Vibrating Strings and Wom-bilical C(h)ords in Kieslowski's Blue (1993)
Claudia Lindner Leporda
Claudia Lindner Leporda graduated from the Faculty of Foreign Languages and Literatures at the University of Bucharest, Romania in 1996 with a dissertation on Lord Shaftesbury's cultural and aesthetic theory. In 1997 she completed her MA in English Literatures and Cultural Studies with the dissertation "Madness and Totalitarian Systems: A Foucauldian Approach", which focused on both systems of power and knowledge and gender studies, especially in relation to post-communist societies. Her PhD thesis, "Genderlogues: Journeys of Trans-formation", which she completed in 2009 at the University of Roehampton, London, develops its argument around the writing of the transvestite and the transsexual in 20th and 21st century American and British narratives. Her current postdoctoral research at LMU, Munich is on the ethics of tears in contemporary texts, from cinema to literature and mass media. Arguing that crying is the figure of and for acategory crisis, but also the uncanny supplement that marks the place of our vulnerability and relationality, her research explores the ability of the eyes not only to see but to cry, where crying is seeing in and through tears, in order to develop an account of a visionary ethics and subjective trans-formation. Her research interests range from cultural studies, literary theory, gender and sexuality studies, identity politics, to 19th- and 20th-century European literature and philosophy.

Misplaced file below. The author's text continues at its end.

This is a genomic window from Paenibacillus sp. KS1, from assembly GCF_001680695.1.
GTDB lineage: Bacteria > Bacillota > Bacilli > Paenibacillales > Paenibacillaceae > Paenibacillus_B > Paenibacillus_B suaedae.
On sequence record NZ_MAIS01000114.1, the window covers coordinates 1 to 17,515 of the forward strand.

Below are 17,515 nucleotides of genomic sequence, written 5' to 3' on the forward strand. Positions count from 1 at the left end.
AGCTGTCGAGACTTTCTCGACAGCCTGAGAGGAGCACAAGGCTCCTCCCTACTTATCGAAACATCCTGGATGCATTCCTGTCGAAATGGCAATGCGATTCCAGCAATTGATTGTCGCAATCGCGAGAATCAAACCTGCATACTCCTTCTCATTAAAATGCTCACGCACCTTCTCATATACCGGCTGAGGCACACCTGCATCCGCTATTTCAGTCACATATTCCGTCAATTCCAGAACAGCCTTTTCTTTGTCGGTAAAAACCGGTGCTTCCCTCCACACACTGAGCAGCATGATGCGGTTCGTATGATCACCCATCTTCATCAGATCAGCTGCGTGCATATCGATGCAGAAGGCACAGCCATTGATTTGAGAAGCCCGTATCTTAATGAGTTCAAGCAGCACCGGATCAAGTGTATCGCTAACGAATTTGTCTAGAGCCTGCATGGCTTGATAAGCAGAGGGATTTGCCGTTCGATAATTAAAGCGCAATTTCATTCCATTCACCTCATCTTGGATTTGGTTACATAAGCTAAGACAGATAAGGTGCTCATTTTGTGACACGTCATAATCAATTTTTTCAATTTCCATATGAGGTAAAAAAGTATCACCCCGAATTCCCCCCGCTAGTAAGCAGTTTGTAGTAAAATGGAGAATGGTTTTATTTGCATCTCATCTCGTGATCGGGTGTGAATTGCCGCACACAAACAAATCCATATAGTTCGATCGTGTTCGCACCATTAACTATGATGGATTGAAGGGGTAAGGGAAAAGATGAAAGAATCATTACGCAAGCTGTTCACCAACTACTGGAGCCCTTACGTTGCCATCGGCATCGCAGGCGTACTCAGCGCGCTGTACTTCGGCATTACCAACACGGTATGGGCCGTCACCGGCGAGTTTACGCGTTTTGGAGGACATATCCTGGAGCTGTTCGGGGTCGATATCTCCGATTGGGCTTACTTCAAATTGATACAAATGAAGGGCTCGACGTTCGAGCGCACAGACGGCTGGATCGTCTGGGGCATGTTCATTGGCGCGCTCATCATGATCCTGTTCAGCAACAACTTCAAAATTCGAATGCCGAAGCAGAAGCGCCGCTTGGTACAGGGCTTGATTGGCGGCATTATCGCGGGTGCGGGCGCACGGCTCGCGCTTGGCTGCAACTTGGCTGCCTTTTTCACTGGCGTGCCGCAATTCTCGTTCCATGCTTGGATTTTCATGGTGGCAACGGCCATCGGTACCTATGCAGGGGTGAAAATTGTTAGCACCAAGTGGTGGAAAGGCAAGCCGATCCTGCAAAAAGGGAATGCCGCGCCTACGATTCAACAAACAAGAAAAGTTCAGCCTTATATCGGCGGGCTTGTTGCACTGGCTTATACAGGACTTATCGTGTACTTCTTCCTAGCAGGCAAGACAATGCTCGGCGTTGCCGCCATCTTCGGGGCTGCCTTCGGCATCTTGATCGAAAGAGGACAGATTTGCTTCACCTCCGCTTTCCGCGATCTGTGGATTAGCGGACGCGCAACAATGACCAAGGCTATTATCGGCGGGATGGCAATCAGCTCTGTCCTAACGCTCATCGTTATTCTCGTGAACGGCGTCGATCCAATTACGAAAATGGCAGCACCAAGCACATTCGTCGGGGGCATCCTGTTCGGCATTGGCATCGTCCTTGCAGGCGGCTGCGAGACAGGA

Determined to forget the past, which deprived her of both husband and daughter, and start a life of freedom without connections and responsibility, Julie, the no-longer-m/Other, tries to lose herself in the anonymous life of Paris. Total freedom is however impossible, and soon the past begins to haunt her in the form of a melody, the concerto music her husband was in the process of composing. Drawing on the work of Bracha Ettinger, I invite a matrixial viewing of Kieslowski's film, an artwork which marks precisely a movement from a phallic Symbolic (where the subject is free, separated, and disconnected) to a matrixial sphere (in which the subject is fragile and compassionate to the unknown other who is, nonetheless, a partner-in-difference). More precisely, my aim is to follow Julie's journey from a split-I and a no-longer-m/Other to a fragile partial m/Other via her art-working and the primary compassion of her partial m/Others, a severality co-participating in her trans-nascence, the strangers who, out of the blue, become her intimate-anonymous partners in co-poiesis, as also symbolically reflected in Kieslowski's Chorale.